Security theater takes a crooked turn

When passengers are ruffed up on the plane because they simply want to stand up, you know security theater has taken a turn for the worst.

One of my infosec friends shared a story that illustrates just how out of control security theater has become.

The New York Times article tells the story of Bill Pollock, who was treated like a thug on a United Airlines flight from Zurich to Washington Dulles International Airport Jan. 2. His crime was that he wanted to get up, stretch his legs and visit his wife, who was sitting in another part of the plane. From the article:

At a time of heightened security concerns, disgruntled airline employees and frustrated passengers can be a combustible combination in a crowded aircraft, as travelers find themselves subject to lots of rules and little wiggle room to challenge them.

Pollock, a book publisher from Burlingame, Calif., said he wanted to stretch his legs and visit his wife seated on the opposite aisle, using the passageway behind the galleys in the plane’s midsection. But when he questioned a flight attendant on the policy and began recording their conversation using his cellphone, the situation quickly escalated: the flight attendant grabbed his phone and nearby federal air marshals intervened.

“Two marshals held me up against the counter, they had my hands behind my back,” Mr. Pollock said. “I wasn’t violent, I didn’t use four-letter words. All I did was ask this guy about the sign on the curtain and they flipped out.” The flight was met by United personnel and security agents, who, Mr. Pollock said, took his statement and then sent him on his way.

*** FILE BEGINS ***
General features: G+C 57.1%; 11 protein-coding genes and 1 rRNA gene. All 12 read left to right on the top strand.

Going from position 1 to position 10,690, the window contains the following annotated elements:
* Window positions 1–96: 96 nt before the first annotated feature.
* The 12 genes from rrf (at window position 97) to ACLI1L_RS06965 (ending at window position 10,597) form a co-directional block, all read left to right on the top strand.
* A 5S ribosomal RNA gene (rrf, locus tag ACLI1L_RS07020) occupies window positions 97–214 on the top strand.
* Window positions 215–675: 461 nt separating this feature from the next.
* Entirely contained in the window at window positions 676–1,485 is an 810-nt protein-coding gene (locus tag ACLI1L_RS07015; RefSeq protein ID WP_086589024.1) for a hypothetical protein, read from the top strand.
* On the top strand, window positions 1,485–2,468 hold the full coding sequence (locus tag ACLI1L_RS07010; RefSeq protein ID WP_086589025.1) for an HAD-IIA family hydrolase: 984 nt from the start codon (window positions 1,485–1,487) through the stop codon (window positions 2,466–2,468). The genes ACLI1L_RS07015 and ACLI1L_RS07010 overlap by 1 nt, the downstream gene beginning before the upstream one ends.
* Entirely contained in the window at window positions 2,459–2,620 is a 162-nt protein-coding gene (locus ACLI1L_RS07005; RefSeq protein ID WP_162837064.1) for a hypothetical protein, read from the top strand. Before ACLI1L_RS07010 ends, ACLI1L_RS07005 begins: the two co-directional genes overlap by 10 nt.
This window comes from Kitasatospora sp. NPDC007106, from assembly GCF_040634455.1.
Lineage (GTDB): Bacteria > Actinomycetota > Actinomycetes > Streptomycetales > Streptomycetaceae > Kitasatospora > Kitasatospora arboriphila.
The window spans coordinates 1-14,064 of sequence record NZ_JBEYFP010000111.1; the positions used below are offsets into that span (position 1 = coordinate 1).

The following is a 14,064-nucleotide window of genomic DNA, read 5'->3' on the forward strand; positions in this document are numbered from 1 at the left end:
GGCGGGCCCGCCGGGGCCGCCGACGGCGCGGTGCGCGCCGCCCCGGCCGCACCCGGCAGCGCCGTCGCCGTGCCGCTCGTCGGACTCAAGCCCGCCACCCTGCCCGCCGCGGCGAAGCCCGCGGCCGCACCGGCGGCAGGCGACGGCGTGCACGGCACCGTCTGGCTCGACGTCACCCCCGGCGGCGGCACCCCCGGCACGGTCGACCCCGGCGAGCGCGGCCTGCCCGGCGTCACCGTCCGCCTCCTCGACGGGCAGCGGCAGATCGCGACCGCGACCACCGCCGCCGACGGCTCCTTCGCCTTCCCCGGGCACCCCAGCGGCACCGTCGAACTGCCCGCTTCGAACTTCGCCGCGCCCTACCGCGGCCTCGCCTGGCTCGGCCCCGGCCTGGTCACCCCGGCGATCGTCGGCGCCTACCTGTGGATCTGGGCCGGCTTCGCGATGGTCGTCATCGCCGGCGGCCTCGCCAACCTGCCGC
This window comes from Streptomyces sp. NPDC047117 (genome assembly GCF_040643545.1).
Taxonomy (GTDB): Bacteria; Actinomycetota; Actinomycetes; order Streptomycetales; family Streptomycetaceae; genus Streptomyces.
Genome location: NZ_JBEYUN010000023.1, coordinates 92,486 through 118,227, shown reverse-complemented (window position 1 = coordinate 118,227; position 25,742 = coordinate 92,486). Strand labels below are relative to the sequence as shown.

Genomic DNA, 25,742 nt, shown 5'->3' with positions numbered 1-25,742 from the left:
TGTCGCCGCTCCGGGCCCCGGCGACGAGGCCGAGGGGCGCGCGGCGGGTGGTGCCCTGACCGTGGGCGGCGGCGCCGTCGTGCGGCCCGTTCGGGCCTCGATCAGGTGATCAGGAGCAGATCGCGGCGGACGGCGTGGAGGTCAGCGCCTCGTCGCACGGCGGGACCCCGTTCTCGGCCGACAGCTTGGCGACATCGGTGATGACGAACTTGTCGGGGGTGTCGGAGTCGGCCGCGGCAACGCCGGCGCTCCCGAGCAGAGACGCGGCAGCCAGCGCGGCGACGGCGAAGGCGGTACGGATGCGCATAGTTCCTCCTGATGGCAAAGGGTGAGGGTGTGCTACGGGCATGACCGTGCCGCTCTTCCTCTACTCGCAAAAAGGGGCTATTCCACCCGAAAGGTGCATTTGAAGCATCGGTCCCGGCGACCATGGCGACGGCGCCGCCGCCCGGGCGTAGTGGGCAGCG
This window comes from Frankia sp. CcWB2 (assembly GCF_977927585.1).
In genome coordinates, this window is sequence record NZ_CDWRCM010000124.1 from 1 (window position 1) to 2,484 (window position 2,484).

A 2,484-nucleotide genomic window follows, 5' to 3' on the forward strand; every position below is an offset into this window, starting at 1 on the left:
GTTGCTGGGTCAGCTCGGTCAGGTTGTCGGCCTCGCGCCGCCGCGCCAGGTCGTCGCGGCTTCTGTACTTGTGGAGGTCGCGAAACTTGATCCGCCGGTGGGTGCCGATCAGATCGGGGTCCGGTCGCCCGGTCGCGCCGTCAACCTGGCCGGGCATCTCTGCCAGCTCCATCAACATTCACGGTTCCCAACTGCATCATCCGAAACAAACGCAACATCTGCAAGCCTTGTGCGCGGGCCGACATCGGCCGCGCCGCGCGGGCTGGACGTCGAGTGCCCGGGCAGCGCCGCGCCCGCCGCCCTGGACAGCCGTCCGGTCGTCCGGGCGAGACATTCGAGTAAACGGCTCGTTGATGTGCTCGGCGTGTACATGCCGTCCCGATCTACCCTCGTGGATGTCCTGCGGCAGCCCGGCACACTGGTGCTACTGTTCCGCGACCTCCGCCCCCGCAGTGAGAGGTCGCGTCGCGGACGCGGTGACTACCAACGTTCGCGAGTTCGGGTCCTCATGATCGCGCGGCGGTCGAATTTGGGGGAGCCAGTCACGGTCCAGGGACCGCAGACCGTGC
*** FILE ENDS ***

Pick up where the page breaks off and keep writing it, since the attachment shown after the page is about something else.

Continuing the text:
Some quick thoughts on this:

I realize we need to have tougher security in the post-9-11 world. The air marshals are necessary in the event somebody gets hostile and really threatens the safety of everyone on board. I even think the TSA is necessary. I also acknowledge that since I wasn't on the plane, I may not have the entire story.

But my reaction, based on the NYT article itself, is that this is another example of the TSA taking things too far. I'm for reasonable security. If someone looks threatening and has weapons in his bag, it's appropriate to detain him and investigate. Children, senior citizens and family groups do not fit the criteria.

From all outward appearances, Pollock did not fit the criteria. If things played out exactly as he claims, it's an outrage -- another example of security personnel acting like bullies, often to give others the appearance that they are acting in the interest of passenger safety.

We need to do better.

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